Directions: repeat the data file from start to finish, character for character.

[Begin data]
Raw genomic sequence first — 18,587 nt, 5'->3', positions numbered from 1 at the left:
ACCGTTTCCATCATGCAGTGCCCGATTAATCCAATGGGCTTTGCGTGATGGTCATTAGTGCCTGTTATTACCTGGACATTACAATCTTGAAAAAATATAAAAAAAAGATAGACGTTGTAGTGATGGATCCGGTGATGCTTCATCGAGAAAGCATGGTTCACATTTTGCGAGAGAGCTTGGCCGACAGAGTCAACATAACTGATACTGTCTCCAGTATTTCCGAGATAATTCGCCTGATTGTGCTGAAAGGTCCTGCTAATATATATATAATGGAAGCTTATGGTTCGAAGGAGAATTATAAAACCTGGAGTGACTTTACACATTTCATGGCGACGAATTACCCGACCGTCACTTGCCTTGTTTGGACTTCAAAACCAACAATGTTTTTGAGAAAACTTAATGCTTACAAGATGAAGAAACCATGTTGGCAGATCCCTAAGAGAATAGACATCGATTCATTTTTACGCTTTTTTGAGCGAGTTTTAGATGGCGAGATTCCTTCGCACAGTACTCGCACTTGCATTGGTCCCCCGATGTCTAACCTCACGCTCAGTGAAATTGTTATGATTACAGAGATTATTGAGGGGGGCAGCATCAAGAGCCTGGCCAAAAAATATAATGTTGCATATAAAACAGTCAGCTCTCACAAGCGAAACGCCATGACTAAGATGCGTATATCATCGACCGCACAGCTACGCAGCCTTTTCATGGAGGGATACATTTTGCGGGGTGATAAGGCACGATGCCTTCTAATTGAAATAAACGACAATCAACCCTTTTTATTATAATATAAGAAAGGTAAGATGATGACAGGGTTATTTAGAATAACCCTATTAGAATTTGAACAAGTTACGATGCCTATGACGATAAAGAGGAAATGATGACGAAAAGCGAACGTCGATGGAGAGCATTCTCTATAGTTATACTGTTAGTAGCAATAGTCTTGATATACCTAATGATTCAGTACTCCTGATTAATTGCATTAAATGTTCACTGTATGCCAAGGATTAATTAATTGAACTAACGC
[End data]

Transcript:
Raw genomic sequence first — 18,587 nt, 5'->3', positions numbered from 1 at the left:
ACCGTTTCCATCATGCAGTGCCCGATTAATCCAATGGGCTTTGCGTGATGGTCATTAGTGCCTGTTATTACCTGGACATTACAATCTTGAAAAAATATAAAAAAAAGATAGACGTTGTAGTGATGGATCCGGTGATGCTTCATCGAGAAAGCATGGTTCACATTTTGCGAGAGAGCTTGGCCGACAGAGTCAACATAACTGATACTGTCTCCAGTATTTCCGAGATAATTCGCCTGATTGTGCTGAAAGGTCCTGCTAATATATATATAATGGAAGCTTATGGTTCGAAGGAGAATTATAAAACCTGGAGTGACTTTACACATTTCATGGCGACGAATTACCCGACCGTCACTTGCCTTGTTTGGACTTCAAAACCAACAATGTTTTTGAGAAAACTTAATGCTTACAAGATGAAGAAACCATGTTGGCAGATCCCTAAGAGAATAGACATCGATTCATTTTTACGCTTTTTTGAGCGAGTTTTAGATGGCGAGATTCCTTCGCACAGTACTCGCACTTGCATTGGTCCCCCGATGTCTAACCTCACGCTCAGTGAAATTGTTATGATTACAGAGATTATTGAGGGGGGCAGCATCAAGAGCCTGGCCAAAAAATATAATGTTGCATATAAAACAGTCAGCTCTCACAAGCGAAACGCCATGACTAAGATGCGTATATCATCGACCGCACAGCTACGCAGCCTTTTCATGGAGGGATACATTTTGCGGGGTGATAAGGCACGATGCCTTCTAATTGAAATAAACGACAATCAACCCTTTTTATTATAATATAAGAAAGGTAAGATGATGACAGGGTTATTTAGAATAACCCTATTAGAATTTGAACAAGTTACGATGCCTATGACGATAAAGAGGAAATGATGACGAAAAGCGAACGTCGATGGAGAGCATTCTCTATAGTTATACTGTTAGTAGCAATAGTCTTGATATACCTAATGATTCAGTACTCCTGATTAATTGCATTAAATGTTCACTGTATGCCAAGGATTAATTAATTGAACTAACGC